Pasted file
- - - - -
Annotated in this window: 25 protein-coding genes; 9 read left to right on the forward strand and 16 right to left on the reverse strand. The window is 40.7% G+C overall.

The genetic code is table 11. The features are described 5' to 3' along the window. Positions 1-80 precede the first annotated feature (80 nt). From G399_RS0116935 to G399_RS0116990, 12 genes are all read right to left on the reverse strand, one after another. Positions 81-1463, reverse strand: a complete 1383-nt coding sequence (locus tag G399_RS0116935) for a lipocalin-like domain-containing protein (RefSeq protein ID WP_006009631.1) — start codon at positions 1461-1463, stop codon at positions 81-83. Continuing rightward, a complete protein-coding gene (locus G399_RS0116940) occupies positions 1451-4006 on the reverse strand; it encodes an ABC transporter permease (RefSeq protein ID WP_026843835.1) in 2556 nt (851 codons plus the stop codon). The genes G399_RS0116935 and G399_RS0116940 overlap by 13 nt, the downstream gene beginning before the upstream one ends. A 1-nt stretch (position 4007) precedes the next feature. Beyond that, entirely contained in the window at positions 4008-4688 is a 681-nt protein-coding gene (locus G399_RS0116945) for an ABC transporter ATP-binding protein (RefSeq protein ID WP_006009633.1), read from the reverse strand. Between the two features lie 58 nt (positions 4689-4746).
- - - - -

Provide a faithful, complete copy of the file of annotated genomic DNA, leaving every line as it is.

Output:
Annotated in this window: 25 protein-coding genes; 9 read left to right on the forward strand and 16 right to left on the reverse strand. The window is 40.7% G+C overall.

The genetic code is table 11. The features are described 5' to 3' along the window. Positions 1-80 precede the first annotated feature (80 nt). From G399_RS0116935 to G399_RS0116990, 12 genes are all read right to left on the reverse strand, one after another. Positions 81-1463, reverse strand: a complete 1383-nt coding sequence (locus tag G399_RS0116935) for a lipocalin-like domain-containing protein (RefSeq protein ID WP_006009631.1) — start codon at positions 1461-1463, stop codon at positions 81-83. Continuing rightward, a complete protein-coding gene (locus G399_RS0116940) occupies positions 1451-4006 on the reverse strand; it encodes an ABC transporter permease (RefSeq protein ID WP_026843835.1) in 2556 nt (851 codons plus the stop codon). The genes G399_RS0116935 and G399_RS0116940 overlap by 13 nt, the downstream gene beginning before the upstream one ends. A 1-nt stretch (position 4007) precedes the next feature. Beyond that, entirely contained in the window at positions 4008-4688 is a 681-nt protein-coding gene (locus G399_RS0116945) for an ABC transporter ATP-binding protein (RefSeq protein ID WP_006009633.1), read from the reverse strand. Between the two features lie 58 nt (positions 4689-4746).